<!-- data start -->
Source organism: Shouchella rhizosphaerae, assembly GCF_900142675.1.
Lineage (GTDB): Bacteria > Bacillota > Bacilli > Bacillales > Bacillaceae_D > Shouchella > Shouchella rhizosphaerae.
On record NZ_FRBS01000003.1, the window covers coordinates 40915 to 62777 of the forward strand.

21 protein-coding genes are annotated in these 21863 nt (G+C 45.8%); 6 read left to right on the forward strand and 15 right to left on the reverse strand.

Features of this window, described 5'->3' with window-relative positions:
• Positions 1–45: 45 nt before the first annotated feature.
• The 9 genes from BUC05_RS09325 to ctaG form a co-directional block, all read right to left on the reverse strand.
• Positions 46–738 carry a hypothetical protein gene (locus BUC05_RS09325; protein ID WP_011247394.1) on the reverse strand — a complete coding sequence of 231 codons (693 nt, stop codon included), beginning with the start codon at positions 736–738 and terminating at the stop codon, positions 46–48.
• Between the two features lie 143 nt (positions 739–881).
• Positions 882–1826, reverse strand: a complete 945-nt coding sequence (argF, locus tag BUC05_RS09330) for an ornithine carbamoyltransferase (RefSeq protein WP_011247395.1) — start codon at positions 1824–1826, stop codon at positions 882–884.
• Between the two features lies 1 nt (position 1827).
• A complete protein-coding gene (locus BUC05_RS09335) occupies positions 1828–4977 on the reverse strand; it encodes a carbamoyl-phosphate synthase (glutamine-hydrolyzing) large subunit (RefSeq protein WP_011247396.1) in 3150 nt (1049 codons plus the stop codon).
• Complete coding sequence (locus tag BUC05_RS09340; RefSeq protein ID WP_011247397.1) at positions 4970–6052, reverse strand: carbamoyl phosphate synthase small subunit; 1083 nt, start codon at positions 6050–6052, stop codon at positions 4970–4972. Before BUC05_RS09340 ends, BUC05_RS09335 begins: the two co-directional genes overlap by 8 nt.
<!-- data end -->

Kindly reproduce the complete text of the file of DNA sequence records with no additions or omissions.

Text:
Source organism: Shouchella rhizosphaerae, assembly GCF_900142675.1.
Lineage (GTDB): Bacteria > Bacillota > Bacilli > Bacillales > Bacillaceae_D > Shouchella > Shouchella rhizosphaerae.
On record NZ_FRBS01000003.1, the window covers coordinates 40915 to 62777 of the forward strand.

21 protein-coding genes are annotated in these 21863 nt (G+C 45.8%); 6 read left to right on the forward strand and 15 right to left on the reverse strand.

Features of this window, described 5'->3' with window-relative positions:
• Positions 1–45: 45 nt before the first annotated feature.
• The 9 genes from BUC05_RS09325 to ctaG form a co-directional block, all read right to left on the reverse strand.
• Positions 46–738 carry a hypothetical protein gene (locus BUC05_RS09325; protein ID WP_011247394.1) on the reverse strand — a complete coding sequence of 231 codons (693 nt, stop codon included), beginning with the start codon at positions 736–738 and terminating at the stop codon, positions 46–48.
• Between the two features lie 143 nt (positions 739–881).
• Positions 882–1826, reverse strand: a complete 945-nt coding sequence (argF, locus tag BUC05_RS09330) for an ornithine carbamoyltransferase (RefSeq protein WP_011247395.1) — start codon at positions 1824–1826, stop codon at positions 882–884.
• Between the two features lies 1 nt (position 1827).
• A complete protein-coding gene (locus BUC05_RS09335) occupies positions 1828–4977 on the reverse strand; it encodes a carbamoyl-phosphate synthase (glutamine-hydrolyzing) large subunit (RefSeq protein WP_011247396.1) in 3150 nt (1049 codons plus the stop codon).
• Complete coding sequence (locus tag BUC05_RS09340; RefSeq protein ID WP_011247397.1) at positions 4970–6052, reverse strand: carbamoyl phosphate synthase small subunit; 1083 nt, start codon at positions 6050–6052, stop codon at positions 4970–4972. Before BUC05_RS09340 ends, BUC05_RS09335 begins: the two co-directional genes overlap by 8 nt.